Wednesday, December 1, 2021

School choice using deferred acceptance algorithms increases competition for selective schools, by Terrier, Pathak and Ren

 Here's a working paper from the LSE which concludes that making it safe for parents to truthfully report their preferences increases the competition for selective schools (called grammar schools, which prioritize students based on admission tests), with the unintended consequence of disadvantaging poorer families in England. The paper contains a good description of past and present school assignment regimes in England.

From immediate acceptance to deferred acceptance: effects on school admissions and achievement in England by Camille Terrier Parag A. Pathak and Kevin Ren,  Centre for Economic Performance Discussion Paper No.1815, November 2021

"Abstract: Countries and cities around the world increasingly rely on centralized systems to assign students to schools. Two algorithms, deferred acceptance (DA) and immediate acceptance (IA), are widespread. The latter is often criticized for harming disadvantaged families who fail to get access to popular schools. This paper investigates the effect of the national ban of the IA mechanism in England in 2008. Before the ban, 49 English local authorities used DA and 16 used IA. All IA local authorities switched to DA afterwards, giving rise to a cross-market difference-in-differences research design. Our results show that the elimination of IA reduces measures of school quality for low-SES students more than high-SES students. After the ban, low-SES students attend schools with lower value-added and more disadvantaged and low-achieving peers. This effect is primarily driven by a decrease in low-SES admissions at selective schools. Our findings point to an unintended consequence of the IA to DA transition: by encouraging high-SES parents to report their preferences truthfully, DA increases competition for top schools, which crowds out low-SES students."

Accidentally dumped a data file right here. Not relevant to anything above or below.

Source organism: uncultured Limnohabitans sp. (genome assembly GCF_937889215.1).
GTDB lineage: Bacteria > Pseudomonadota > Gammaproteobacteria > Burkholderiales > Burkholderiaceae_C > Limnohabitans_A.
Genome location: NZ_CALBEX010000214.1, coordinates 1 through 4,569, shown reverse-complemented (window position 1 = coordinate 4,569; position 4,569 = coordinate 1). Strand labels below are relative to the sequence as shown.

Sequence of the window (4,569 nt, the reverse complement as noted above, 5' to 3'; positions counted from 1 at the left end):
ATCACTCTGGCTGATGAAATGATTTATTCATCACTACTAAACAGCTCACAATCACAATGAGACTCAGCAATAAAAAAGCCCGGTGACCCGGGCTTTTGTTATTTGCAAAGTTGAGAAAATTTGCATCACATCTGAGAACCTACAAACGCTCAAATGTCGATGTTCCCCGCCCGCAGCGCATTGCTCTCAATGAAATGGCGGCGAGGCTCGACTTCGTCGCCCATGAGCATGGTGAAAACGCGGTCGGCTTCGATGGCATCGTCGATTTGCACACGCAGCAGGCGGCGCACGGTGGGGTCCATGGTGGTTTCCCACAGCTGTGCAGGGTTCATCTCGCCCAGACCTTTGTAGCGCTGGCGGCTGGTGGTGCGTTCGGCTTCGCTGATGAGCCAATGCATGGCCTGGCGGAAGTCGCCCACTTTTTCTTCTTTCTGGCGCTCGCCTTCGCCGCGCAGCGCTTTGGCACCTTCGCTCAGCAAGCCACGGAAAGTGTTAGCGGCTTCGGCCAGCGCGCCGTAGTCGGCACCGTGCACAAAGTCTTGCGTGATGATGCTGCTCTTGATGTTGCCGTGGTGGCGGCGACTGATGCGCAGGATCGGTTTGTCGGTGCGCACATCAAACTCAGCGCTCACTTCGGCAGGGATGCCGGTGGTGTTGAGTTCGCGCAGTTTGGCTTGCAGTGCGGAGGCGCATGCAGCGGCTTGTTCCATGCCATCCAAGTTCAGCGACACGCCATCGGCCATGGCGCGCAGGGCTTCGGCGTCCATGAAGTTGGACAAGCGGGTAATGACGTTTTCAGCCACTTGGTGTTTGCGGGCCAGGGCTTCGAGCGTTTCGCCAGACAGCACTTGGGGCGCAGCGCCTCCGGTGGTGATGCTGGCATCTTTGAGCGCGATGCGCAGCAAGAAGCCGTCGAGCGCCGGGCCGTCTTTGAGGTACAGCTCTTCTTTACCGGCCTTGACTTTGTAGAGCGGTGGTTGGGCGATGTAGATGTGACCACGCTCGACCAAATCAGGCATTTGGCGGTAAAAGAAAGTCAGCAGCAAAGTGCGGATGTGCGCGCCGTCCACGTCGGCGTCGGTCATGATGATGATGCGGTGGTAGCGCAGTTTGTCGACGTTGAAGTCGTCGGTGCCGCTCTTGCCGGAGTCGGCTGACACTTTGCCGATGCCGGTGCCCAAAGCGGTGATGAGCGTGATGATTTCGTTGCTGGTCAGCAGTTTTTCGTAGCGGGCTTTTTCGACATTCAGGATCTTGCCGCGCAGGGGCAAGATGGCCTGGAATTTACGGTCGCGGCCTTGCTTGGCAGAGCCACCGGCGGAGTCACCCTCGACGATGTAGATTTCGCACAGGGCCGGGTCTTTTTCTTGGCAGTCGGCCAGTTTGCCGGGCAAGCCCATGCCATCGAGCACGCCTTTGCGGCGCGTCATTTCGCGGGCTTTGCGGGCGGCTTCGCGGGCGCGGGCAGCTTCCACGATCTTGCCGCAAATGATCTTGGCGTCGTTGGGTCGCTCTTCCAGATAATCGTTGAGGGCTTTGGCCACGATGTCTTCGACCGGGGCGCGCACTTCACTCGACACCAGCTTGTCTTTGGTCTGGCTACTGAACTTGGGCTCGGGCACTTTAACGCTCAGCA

And here are the paper's concluding sentences:

" In England, selective schools pick students based on test scores, which favors high-SES parents. After the transition to DA, high-SES parents enroll at these schools at higher rates. Selective admissions are widespread throughout education, so our results provide an important caution to equity rationales for DA over IA in settings where selective schools have large market share."

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